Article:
The Alchemical Blackbird of Rennes-le-Chateau – the Pierre Plantard Tarot Alchemy is one of the main mystery foundations at Rennes-le-Chateau and since it is a secretive subject, not much is out in the open.
The famous scholar of the Merovingian dynasty, Pierre Plantard of Priory of Sion fame was a draftsman adept at architectural drawing. He left to us five major arcana tarot card drawings which include buildings from Rennes-le-Chateau and Rennes-le-Bains in the backgrounds. This collage is the first of them that I colored to bring them to life, she is the Imperatrice, the Empress. Kissing her foot is a Templar knight whom I believe to be a self-portrait of the artist himself looking out at us. Note how he holds and leans on a painters` stick as an oil painter would do. The Empress rests her foot on a crescent moon which can be a reference to the woman with the moon under her feet from “The Revelation of John the Divine” known as “The Apocalypse of John”, or the crescent may symbolize the Saracen enemies of the Templar knights. The railing and the checker board floor tiles locate the scene in the interior of the church at Rennes-le-Chateau. All we have of the cards are small black and white pictures from an issue of “Vaincre” magazine from the 1960s. One photo is of four of the cards which are cropped to fit into such a small space, these now have been enlarged. I had to add the head of the lady angel which was taken from the 19th c. Oswald Wirth tarot deck, this is the tarot deck Plantard used for his characters.
The 19th c. Oswald Wirth deck was the first modern deck to replace the original Marseilles cards which were woodcuts. There are slight but meaningful differences in the Plantard copies of the Wirth characters. Note the blackbird on the shield of the angel, it is a symbol of alchemy. To “behead the blackbird” in alchemical language refers to the “nigredo” black prima material with which the alchemist experiments.
In these operations much depends on the alignments of the stars and the proper meditational attitude of the alchemist. In the small photo of the four cards, the head of the angel is missing, was this an intentional omission which references an alchemical parable? – probably. One of the cards was painted by Plantard himself and is called “The Pope of Rennes-le-Bains” which has the back of the church of Rennes-le-Bains in the background along with other pertinent symbols including a megalithic formation up on the mountain behind the church. The design is taken from the Wirth tarot but is enlarged as a painting. Plantard includes fine detailed background landscapes and buildings, he was an excellent artist. In these works of art is hidden the genius of the artist, this is the first of several articles that will explore the messages apparent in his work.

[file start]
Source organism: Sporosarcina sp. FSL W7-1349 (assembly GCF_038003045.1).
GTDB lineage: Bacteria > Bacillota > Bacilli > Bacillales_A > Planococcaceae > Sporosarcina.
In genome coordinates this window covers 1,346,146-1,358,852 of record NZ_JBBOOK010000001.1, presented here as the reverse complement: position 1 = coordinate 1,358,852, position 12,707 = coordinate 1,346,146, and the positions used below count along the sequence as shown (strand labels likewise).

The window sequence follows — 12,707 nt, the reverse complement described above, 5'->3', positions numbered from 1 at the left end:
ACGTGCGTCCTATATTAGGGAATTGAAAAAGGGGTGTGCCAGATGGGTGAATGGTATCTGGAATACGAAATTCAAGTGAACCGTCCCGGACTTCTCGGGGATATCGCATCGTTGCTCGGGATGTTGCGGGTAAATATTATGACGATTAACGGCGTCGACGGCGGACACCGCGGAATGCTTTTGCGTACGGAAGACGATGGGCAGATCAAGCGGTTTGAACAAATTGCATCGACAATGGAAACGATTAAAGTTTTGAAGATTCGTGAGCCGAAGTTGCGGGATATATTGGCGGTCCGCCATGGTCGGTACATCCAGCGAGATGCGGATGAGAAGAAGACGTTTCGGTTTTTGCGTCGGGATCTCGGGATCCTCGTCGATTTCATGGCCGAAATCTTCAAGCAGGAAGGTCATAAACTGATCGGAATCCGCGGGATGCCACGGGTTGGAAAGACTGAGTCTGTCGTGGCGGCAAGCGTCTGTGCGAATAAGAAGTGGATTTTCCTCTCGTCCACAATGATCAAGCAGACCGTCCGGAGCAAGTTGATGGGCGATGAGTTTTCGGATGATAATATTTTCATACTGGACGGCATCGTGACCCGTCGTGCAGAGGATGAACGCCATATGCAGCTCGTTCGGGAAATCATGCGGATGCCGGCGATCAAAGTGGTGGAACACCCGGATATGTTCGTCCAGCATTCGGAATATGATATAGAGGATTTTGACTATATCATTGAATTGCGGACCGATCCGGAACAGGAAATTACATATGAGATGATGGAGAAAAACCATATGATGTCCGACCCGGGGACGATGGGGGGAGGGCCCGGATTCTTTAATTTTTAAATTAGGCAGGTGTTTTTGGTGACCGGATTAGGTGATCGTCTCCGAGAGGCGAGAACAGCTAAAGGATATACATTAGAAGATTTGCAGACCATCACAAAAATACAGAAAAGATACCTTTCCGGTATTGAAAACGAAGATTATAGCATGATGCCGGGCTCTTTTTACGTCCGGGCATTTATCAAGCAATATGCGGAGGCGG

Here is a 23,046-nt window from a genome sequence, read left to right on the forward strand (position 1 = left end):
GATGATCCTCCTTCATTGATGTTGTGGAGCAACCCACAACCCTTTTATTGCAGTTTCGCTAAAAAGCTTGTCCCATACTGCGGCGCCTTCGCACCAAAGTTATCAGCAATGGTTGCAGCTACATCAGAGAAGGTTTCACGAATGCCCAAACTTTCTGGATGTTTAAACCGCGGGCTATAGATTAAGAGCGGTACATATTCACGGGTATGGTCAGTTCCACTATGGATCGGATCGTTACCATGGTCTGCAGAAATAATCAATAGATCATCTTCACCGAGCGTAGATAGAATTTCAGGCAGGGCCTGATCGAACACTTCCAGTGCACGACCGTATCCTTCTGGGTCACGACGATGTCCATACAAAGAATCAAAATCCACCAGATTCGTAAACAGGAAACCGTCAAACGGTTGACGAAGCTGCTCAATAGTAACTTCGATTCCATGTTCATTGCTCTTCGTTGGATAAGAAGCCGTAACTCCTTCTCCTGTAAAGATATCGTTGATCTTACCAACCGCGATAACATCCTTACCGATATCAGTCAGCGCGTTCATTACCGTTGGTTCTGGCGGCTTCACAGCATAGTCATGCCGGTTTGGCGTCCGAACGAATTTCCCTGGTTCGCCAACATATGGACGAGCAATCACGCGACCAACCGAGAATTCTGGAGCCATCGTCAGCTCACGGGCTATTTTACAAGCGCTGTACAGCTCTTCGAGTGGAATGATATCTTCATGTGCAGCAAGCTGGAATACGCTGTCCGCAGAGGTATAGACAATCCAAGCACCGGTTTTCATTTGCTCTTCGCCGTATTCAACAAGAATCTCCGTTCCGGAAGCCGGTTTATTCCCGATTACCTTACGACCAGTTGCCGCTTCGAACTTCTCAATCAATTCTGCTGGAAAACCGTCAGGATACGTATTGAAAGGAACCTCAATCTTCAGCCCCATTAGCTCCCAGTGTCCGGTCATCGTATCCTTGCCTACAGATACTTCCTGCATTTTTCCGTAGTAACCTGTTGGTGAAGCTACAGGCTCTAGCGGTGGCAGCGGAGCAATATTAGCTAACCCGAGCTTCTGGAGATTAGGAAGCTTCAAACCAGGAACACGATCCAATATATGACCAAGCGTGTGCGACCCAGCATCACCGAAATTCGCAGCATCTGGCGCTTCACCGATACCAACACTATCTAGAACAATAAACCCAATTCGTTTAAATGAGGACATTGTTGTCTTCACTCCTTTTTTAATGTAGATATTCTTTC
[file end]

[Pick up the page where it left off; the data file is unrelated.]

Other researchers eagerly search for the remainder of the entire deck hoping to discover clues and directions to hidden relics and treasure, but I believe that the gold of Plantard`s wisdom is alchemical. He was known as an alchemist in his time, a few of the cards are signed and dated having been painted in different years in the 1960s. Compare the photographs of Pierre Plantard to the face of the French knight in the foreground, this is his message to us from the past to the future. In this card he worships the Empress who is the angel with the twelve stars. On the lower wall are depicted 3 signs: the Mason`s square, a Templar camel (the Templars in Egypt), and the Hebrew letter “gimel” which means “a camel”. In the Wirth tarot the Imperatrice angel card III has the letter gimel on it as each of the cards carries a letter of the Hebrew alphabet, Plantard expands on this.
In the issue of “Vaincre” the cards are reversed so the gimel on the wall is reversed, however Plantard signed them this way (reversed) leaving us more secrets to ponder. He framed his cards with sandstone brick masonry, the colors of which he painted on his pope card. “Rennes-le-Bains” is named for the hot-springs and baths in the area. Plantard has given us an additional dimension from which to view the mysteries of Rennes-le-Chateau.